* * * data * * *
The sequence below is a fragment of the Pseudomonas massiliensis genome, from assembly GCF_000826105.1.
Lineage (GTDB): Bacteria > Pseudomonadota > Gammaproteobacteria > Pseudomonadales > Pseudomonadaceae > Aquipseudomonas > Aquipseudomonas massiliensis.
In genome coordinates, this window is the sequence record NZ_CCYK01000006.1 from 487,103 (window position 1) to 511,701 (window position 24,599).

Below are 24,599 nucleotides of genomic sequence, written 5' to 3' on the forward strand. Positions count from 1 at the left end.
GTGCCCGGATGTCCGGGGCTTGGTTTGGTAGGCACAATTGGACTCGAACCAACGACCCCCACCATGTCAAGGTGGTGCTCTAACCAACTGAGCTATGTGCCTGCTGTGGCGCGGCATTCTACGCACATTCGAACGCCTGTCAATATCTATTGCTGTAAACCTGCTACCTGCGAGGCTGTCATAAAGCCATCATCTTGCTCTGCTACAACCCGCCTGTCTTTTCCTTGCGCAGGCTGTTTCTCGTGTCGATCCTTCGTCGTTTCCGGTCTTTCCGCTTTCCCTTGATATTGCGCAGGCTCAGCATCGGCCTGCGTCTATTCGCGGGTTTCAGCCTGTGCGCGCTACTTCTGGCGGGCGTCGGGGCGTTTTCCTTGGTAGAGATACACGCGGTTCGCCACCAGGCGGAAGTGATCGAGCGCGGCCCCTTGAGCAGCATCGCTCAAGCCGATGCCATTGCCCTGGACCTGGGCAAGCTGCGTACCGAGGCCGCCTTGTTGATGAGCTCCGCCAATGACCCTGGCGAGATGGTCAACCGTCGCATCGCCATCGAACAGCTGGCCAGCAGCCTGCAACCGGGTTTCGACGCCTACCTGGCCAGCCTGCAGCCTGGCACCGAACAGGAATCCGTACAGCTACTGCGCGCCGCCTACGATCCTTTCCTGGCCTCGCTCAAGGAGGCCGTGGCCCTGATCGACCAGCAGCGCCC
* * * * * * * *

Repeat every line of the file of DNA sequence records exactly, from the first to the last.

The sequence below is a fragment of the Pseudomonas massiliensis genome, from assembly GCF_000826105.1.
Lineage (GTDB): Bacteria > Pseudomonadota > Gammaproteobacteria > Pseudomonadales > Pseudomonadaceae > Aquipseudomonas > Aquipseudomonas massiliensis.
In genome coordinates, this window is the sequence record NZ_CCYK01000006.1 from 487,103 (window position 1) to 511,701 (window position 24,599).

Below are 24,599 nucleotides of genomic sequence, written 5' to 3' on the forward strand. Positions count from 1 at the left end.
GTGCCCGGATGTCCGGGGCTTGGTTTGGTAGGCACAATTGGACTCGAACCAACGACCCCCACCATGTCAAGGTGGTGCTCTAACCAACTGAGCTATGTGCCTGCTGTGGCGCGGCATTCTACGCACATTCGAACGCCTGTCAATATCTATTGCTGTAAACCTGCTACCTGCGAGGCTGTCATAAAGCCATCATCTTGCTCTGCTACAACCCGCCTGTCTTTTCCTTGCGCAGGCTGTTTCTCGTGTCGATCCTTCGTCGTTTCCGGTCTTTCCGCTTTCCCTTGATATTGCGCAGGCTCAGCATCGGCCTGCGTCTATTCGCGGGTTTCAGCCTGTGCGCGCTACTTCTGGCGGGCGTCGGGGCGTTTTCCTTGGTAGAGATACACGCGGTTCGCCACCAGGCGGAAGTGATCGAGCGCGGCCCCTTGAGCAGCATCGCTCAAGCCGATGCCATTGCCCTGGACCTGGGCAAGCTGCGTACCGAGGCCGCCTTGTTGATGAGCTCCGCCAATGACCCTGGCGAGATGGTCAACCGTCGCATCGCCATCGAACAGCTGGCCAGCAGCCTGCAACCGGGTTTCGACGCCTACCTGGCCAGCCTGCAGCCTGGCACCGAACAGGAATCCGTACAGCTACTGCGCGCCGCCTACGATCCTTTCCTGGCCTCGCTCAAGGAGGCCGTGGCCCTGATCGACCAGCAGCGCCC